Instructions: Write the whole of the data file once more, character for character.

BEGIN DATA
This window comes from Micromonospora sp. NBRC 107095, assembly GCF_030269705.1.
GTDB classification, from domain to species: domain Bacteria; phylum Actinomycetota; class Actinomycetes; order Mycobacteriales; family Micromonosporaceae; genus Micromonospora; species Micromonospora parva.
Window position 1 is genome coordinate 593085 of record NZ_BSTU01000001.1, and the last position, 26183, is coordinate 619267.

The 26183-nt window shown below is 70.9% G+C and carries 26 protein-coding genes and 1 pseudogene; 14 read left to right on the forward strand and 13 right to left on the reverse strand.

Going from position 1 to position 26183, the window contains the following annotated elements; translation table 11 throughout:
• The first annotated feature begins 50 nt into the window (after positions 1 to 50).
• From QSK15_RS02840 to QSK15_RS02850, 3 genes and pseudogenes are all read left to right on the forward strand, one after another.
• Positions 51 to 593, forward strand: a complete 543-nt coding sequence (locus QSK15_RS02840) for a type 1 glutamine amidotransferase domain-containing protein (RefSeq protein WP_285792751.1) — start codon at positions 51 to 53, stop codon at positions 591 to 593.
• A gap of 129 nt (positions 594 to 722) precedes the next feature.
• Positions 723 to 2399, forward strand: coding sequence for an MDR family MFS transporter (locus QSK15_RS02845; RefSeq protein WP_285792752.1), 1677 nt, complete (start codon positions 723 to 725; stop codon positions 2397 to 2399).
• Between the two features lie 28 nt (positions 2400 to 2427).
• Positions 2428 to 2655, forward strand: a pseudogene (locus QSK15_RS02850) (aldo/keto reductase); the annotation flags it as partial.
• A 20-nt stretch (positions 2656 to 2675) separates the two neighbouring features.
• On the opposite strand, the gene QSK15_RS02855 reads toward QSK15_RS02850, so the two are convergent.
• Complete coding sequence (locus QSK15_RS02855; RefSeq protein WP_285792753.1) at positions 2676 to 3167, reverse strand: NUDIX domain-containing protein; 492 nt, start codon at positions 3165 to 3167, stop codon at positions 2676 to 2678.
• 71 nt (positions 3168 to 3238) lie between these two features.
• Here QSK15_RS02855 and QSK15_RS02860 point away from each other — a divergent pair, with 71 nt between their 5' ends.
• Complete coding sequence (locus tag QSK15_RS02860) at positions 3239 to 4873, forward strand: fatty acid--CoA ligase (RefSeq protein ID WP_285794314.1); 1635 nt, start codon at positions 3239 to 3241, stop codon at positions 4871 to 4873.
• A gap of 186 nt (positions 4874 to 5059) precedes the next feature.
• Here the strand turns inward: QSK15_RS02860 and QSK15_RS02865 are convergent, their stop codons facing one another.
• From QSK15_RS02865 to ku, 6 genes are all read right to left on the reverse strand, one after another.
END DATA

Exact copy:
This window comes from Micromonospora sp. NBRC 107095, assembly GCF_030269705.1.
GTDB classification, from domain to species: domain Bacteria; phylum Actinomycetota; class Actinomycetes; order Mycobacteriales; family Micromonosporaceae; genus Micromonospora; species Micromonospora parva.
Window position 1 is genome coordinate 593085 of record NZ_BSTU01000001.1, and the last position, 26183, is coordinate 619267.

The 26183-nt window shown below is 70.9% G+C and carries 26 protein-coding genes and 1 pseudogene; 14 read left to right on the forward strand and 13 right to left on the reverse strand.

Going from position 1 to position 26183, the window contains the following annotated elements; translation table 11 throughout:
• The first annotated feature begins 50 nt into the window (after positions 1 to 50).
• From QSK15_RS02840 to QSK15_RS02850, 3 genes and pseudogenes are all read left to right on the forward strand, one after another.
• Positions 51 to 593, forward strand: a complete 543-nt coding sequence (locus QSK15_RS02840) for a type 1 glutamine amidotransferase domain-containing protein (RefSeq protein WP_285792751.1) — start codon at positions 51 to 53, stop codon at positions 591 to 593.
• A gap of 129 nt (positions 594 to 722) precedes the next feature.
• Positions 723 to 2399, forward strand: coding sequence for an MDR family MFS transporter (locus QSK15_RS02845; RefSeq protein WP_285792752.1), 1677 nt, complete (start codon positions 723 to 725; stop codon positions 2397 to 2399).
• Between the two features lie 28 nt (positions 2400 to 2427).
• Positions 2428 to 2655, forward strand: a pseudogene (locus QSK15_RS02850) (aldo/keto reductase); the annotation flags it as partial.
• A 20-nt stretch (positions 2656 to 2675) separates the two neighbouring features.
• On the opposite strand, the gene QSK15_RS02855 reads toward QSK15_RS02850, so the two are convergent.
• Complete coding sequence (locus QSK15_RS02855; RefSeq protein WP_285792753.1) at positions 2676 to 3167, reverse strand: NUDIX domain-containing protein; 492 nt, start codon at positions 3165 to 3167, stop codon at positions 2676 to 2678.
• 71 nt (positions 3168 to 3238) lie between these two features.
• Here QSK15_RS02855 and QSK15_RS02860 point away from each other — a divergent pair, with 71 nt between their 5' ends.
• Complete coding sequence (locus tag QSK15_RS02860) at positions 3239 to 4873, forward strand: fatty acid--CoA ligase (RefSeq protein ID WP_285794314.1); 1635 nt, start codon at positions 3239 to 3241, stop codon at positions 4871 to 4873.
• A gap of 186 nt (positions 4874 to 5059) precedes the next feature.
• Here the strand turns inward: QSK15_RS02860 and QSK15_RS02865 are convergent, their stop codons facing one another.
• From QSK15_RS02865 to ku, 6 genes are all read right to left on the reverse strand, one after another.